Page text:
Sunday in Harajuku is when all the freaks come out. Let’s be honest: that’s why tourists go there, to gawk at that famous Japanese otaku spirit. The otakus, perhaps sensing that they were becoming objects of spectacle for the wrong reasons, were thin on the ground Sunday morning. Or perhaps it was just too early and they needed more time to fix their hair.
Takeshita Street, where all the subcultures hang out, had the distinct feeling of having jumped the shark: it was full of souvenir shops and chain restaurants. But there were still a few shops selling outlandish sparkly things:
The next stop was Yoyogi Park, where things were more spread out and hence more relaxed. We saw two gothic lolita girls practicing that strange, hand-circling dance they do, as well as b-boys and b-girls practicing under a bridge:
This innocuous photo is as close to sleazy otakudom as we got that day. At first glance it’s a bunch of guys in the park, but look closely. On the left, there’s a woman crouching by a screen, and she’s smiling kawaii-y. Three men are taking photos of her; four men are lined up to take photos of her. It was a photo club, where much-older guys pay to take pictures of much-younger women. As you do on a Sunday morning.
Less seedy was this dance group practicing beneath the trees. They looked macho, but the umbrellas and fey dance moves made them look like extras for Singing In The Rain. So cute.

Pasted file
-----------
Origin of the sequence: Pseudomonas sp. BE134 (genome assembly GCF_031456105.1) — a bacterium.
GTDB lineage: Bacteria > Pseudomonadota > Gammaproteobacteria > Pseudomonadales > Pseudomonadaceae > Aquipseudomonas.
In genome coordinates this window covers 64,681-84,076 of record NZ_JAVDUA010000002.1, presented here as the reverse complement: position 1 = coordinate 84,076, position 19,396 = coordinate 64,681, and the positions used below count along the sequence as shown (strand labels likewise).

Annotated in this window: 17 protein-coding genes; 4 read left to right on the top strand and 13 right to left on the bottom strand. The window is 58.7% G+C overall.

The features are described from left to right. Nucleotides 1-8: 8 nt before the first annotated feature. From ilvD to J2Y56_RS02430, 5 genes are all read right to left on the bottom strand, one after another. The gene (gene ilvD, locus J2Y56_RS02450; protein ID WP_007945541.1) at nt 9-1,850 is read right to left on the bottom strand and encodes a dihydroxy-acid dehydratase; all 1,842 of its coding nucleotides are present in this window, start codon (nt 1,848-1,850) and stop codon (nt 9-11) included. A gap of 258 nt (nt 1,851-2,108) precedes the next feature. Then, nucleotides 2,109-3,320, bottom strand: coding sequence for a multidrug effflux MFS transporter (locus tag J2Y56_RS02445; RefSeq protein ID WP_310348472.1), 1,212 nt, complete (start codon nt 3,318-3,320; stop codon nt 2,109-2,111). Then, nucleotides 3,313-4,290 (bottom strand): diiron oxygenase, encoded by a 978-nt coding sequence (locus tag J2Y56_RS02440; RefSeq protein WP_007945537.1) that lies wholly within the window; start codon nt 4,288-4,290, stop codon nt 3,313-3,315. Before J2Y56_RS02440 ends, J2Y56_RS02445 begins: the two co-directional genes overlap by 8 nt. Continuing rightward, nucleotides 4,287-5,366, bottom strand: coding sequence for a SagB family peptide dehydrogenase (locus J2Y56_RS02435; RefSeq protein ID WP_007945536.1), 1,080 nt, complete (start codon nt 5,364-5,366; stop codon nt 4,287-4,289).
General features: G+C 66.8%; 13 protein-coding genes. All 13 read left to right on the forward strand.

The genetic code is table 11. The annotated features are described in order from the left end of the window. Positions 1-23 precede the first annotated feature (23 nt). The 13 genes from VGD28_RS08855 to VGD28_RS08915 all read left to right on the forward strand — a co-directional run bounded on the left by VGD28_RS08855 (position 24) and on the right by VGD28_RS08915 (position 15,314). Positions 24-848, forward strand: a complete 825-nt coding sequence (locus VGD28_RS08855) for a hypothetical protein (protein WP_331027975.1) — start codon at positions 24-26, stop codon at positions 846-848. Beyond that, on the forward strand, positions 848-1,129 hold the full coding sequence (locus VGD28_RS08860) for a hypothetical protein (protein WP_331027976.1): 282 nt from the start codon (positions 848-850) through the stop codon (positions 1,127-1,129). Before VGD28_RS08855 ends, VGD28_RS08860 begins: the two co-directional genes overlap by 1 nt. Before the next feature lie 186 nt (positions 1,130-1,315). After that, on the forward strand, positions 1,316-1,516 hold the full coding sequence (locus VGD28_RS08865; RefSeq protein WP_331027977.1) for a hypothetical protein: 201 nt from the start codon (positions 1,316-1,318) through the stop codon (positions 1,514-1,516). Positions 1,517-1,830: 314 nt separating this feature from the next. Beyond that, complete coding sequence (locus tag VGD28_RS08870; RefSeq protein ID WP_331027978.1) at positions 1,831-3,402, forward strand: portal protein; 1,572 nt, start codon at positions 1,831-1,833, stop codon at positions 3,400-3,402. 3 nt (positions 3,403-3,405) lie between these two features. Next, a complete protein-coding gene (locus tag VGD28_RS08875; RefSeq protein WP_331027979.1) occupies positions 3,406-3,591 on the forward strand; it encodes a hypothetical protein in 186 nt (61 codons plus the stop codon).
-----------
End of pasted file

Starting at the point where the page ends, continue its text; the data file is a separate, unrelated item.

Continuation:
We made our way back to the east entrance, where the rockabilly dancers had begun their display. Somehow this makes it into every English-language tour guide as an example of ‘quirky’ Japan. But it’s not a performance, it’s aging hipsters who enjoy rockabilly culture and express it through dance. They’re not doing it for applause; a few onlookers clapped awkwardly after the songs ended and were ignored. And it wasn’t much of a dance, more like watching your uncle at a wedding:
But I liked the outfits, and the fact that they were politely saying ‘fuck you’ to the social graces that dictate you don’t dress up in clothes from an American subculture 50 years dead and swivel in public.
The orange-shirts were off to one side; the centre was reversed for the Harajuku Levels, who looked a little more serious.
We made our way to the backstreets of Harajuku, which had some lovely boutiques and expensive second-hand stores. I can’t get my head around Japanese fashion, except that it’s resolutely postmodern – as long as you’re layering conflicting influences in new ways, it works.
That’s… that French graffiti artist… who had that documentary made about him… who does Space Invaders…
In the midst of the sunny consumerism, there was a demonstration against the siting of Osprey tilt-rotor planes by the Americans at their base in Okinawa.
The iphone’s panorama feature is coming in handy: click through to see one of the many overhead passes across the giant intersections of Tokyo.
This is from Kiddyland, a big toy store in Harajuku. These are cosmetics to make your skin like a baby’s – Japanese people pay a lot of attention to their skin, but I didn’t get why this was being sold in a children’s store. Was it for their parents, envious of their offspring’s complexion?
I was continually surprised by the Peanuts merchandise. As anyone who’s ever read the Peanuts knows, they’re deeply sad characters, constantly frustrated by life and each other. In Japan, they’re cute:
A giant mirrored maw, waiting to devour shoppers. I was consumed: